Malware found in the NuGet repository, a warning to lock down web applications and more.
Welcome to Cyber Security Today. It’s Friday, March 24th, 2023. I’m Howard Solomon, contributing reporter on cybersecurity for ITWorldCanada.com and TechNewsday.com in the U.S.
I’ve reported on malicious open-source packages found in the NPM and PyPI repositories. A new report says they can also be found in Microsoft’s NuGet repository. It’s used for developers creating .NET apps. Researchers at JFrog Security found bad packages with similar names to legitimate packages that developers look for on the NuGet site. It’s a tactic called typosquatting. These packages had a PowerShell script that would trigger the download of a second-stage piece of malware. Developers who take code from any source need to ensure it’s tested and safe.
Another warning has gone out to developers to keep their applications locked down. This comes after the discovery by researchers at Sucuri that the Authorize.net payment gateway used by an online company had been compromised to skim the credit card data of customers. Authorize.net, a service of Visa, is used to process payment cards online. The injected code copies and encrypts data, then puts it in an image file for downloading. Sucuri warns that web applications have to be checked for modified files.
Do you use the Windows Snipping Tool for taking and editing screenshots? It has a serious vulnerability to worry about if what you’ve captured is personally identifiable information. The bug has been dubbed Acropalypse. Information in an image that a user attempts to cover up by drawing over it, like a face, a driver’s licence number or a car licence plate, can be exposed even after the altered image has been saved. A similar bug was found last week in Google Pixel devices. At the time this podcast was recorded Microsoft reportedly had fixed the bug in the Windows 11 version of the Snipping Tool, but not in Windows 10. To see this tool hold down the Windows logo key, Shift and the letter “S”.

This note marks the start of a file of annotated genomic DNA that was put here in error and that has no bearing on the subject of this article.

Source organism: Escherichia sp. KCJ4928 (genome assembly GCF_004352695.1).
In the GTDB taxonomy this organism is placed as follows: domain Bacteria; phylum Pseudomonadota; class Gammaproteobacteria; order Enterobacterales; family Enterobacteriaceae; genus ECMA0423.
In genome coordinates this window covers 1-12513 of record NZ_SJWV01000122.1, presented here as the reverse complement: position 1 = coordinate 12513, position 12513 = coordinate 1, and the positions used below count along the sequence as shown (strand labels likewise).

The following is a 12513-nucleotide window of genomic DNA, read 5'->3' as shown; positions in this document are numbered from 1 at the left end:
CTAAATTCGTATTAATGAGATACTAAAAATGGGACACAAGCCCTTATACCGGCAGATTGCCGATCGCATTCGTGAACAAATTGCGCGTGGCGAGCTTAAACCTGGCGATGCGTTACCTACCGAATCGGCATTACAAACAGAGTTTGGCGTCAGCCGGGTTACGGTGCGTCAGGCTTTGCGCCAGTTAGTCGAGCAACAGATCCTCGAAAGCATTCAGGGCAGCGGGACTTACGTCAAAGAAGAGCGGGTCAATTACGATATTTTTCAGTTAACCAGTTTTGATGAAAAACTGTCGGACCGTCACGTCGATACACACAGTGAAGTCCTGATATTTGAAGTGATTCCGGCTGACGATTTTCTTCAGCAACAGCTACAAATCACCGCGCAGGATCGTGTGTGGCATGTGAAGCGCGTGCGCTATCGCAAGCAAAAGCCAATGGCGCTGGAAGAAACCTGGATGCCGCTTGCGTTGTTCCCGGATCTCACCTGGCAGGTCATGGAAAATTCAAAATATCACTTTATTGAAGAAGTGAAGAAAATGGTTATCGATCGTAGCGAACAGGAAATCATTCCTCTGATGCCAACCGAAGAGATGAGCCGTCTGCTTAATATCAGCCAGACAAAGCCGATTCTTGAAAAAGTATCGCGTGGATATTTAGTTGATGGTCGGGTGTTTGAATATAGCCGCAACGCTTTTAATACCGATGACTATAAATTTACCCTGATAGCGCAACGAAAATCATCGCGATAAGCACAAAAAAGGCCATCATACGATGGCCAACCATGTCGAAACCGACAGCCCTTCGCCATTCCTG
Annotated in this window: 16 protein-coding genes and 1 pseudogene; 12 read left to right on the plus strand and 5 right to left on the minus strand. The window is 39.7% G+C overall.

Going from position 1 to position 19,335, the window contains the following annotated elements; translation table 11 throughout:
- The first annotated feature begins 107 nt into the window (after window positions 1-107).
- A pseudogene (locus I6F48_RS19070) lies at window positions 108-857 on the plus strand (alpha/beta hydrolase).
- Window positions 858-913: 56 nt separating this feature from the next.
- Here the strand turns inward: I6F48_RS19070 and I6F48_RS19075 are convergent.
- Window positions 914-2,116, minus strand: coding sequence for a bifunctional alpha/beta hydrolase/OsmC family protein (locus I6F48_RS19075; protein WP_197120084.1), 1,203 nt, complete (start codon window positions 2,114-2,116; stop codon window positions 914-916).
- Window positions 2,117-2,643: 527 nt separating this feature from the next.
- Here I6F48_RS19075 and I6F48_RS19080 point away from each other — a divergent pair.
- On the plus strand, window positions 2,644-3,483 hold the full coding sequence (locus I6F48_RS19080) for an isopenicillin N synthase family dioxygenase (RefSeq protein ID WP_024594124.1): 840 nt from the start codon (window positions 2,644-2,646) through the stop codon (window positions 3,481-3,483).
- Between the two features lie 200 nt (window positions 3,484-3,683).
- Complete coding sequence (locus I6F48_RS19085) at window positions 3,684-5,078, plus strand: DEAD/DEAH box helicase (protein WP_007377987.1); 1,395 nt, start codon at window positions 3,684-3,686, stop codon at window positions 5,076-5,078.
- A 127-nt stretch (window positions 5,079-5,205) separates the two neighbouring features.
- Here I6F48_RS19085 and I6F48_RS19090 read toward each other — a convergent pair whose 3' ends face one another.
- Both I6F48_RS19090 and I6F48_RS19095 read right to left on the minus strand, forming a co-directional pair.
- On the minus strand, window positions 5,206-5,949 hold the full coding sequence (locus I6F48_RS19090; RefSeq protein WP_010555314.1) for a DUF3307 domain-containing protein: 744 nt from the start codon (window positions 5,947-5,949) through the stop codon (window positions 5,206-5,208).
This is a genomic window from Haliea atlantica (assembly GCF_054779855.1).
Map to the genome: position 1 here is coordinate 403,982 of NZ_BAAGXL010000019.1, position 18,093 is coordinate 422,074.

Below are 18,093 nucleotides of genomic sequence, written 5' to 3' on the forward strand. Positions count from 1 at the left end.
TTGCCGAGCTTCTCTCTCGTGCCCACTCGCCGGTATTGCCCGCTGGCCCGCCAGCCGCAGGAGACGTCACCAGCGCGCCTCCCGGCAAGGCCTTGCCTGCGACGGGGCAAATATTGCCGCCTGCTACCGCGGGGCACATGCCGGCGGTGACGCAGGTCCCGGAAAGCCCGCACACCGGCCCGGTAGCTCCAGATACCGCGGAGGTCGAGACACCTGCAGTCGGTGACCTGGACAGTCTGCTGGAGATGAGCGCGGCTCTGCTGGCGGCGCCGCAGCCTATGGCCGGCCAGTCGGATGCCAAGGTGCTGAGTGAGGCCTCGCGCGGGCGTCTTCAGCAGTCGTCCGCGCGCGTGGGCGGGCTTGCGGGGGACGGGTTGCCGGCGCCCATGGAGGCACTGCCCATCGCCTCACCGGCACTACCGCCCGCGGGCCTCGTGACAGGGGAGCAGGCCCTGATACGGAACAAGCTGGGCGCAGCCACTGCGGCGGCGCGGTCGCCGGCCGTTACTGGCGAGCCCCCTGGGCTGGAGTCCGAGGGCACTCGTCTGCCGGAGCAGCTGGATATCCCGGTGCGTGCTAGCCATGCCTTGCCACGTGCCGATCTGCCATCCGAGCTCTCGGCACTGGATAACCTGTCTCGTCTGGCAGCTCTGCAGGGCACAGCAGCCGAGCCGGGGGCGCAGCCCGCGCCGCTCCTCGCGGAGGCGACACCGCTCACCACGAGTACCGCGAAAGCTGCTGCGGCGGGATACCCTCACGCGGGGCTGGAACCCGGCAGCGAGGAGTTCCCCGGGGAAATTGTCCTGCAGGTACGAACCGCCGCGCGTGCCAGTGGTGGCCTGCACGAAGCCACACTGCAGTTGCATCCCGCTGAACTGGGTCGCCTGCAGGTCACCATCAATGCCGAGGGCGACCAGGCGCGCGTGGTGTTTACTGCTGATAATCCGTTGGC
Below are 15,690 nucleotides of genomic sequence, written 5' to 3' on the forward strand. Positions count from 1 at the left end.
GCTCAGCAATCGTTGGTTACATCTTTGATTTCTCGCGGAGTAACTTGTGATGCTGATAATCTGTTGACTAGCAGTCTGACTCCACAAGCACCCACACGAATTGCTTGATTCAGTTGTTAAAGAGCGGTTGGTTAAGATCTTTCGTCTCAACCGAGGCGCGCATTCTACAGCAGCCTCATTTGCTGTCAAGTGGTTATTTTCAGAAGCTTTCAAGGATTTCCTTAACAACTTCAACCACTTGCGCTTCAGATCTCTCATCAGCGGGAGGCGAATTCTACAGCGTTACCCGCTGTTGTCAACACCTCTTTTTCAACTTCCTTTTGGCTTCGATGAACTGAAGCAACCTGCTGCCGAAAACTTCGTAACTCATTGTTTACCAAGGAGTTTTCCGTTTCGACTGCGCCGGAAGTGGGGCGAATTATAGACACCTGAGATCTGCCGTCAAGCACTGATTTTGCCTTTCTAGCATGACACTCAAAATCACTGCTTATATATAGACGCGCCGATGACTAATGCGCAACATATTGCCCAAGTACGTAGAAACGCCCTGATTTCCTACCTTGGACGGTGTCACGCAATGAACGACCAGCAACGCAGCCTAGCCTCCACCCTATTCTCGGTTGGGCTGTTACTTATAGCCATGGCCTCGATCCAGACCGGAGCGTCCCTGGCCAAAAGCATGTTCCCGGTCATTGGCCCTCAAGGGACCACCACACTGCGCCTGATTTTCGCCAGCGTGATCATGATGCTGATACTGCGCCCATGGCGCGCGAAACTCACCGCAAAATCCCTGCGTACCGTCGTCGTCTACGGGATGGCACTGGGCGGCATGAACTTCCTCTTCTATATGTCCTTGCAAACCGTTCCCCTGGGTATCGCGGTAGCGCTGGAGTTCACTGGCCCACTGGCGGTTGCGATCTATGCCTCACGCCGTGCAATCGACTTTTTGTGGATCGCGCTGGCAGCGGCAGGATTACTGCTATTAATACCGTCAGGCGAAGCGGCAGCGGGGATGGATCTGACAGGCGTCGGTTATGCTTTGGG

Is your organization thinking of using an AI tool to create videos or voice clones? The U.S. Federal Trade Commission issued a reminder this week that American federal law prohibits not only using a deceptive tool, but making one as well. Take all reasonable precautions before a product hits the market to prevent it from being misused.
OpenAI, the developer of ChatGPT, has moved quickly to close a bug in the chatbot. Bloomberg news reported that some users found they could see in their chat history the titles of other people’s conversations. The conversations themselves weren’t visible, but the problem was serious enough that access to the app was temporarily closed. In a tweet OpenAI CEO Sam Altman said the problem was “in an open-source library.”
Finally, Cisco Systems this week published its semi-annual security updates for products using its IOS and IOS XE operating systems. The latest releases plug holes in 10 vulnerabilities
That’s it for now. But later today the Week in Review will be available. Guest commentator Terry Cutler of Montreal’s Cyology Labs will join me to discuss penetration tests, cyber expertise in the boardroom and more.
Follow Cyber Security Today on Apple Podcasts, Google Podcasts or add us to your Flash Briefing on your smart speaker. Thanks for listening. I’m Howard Solomon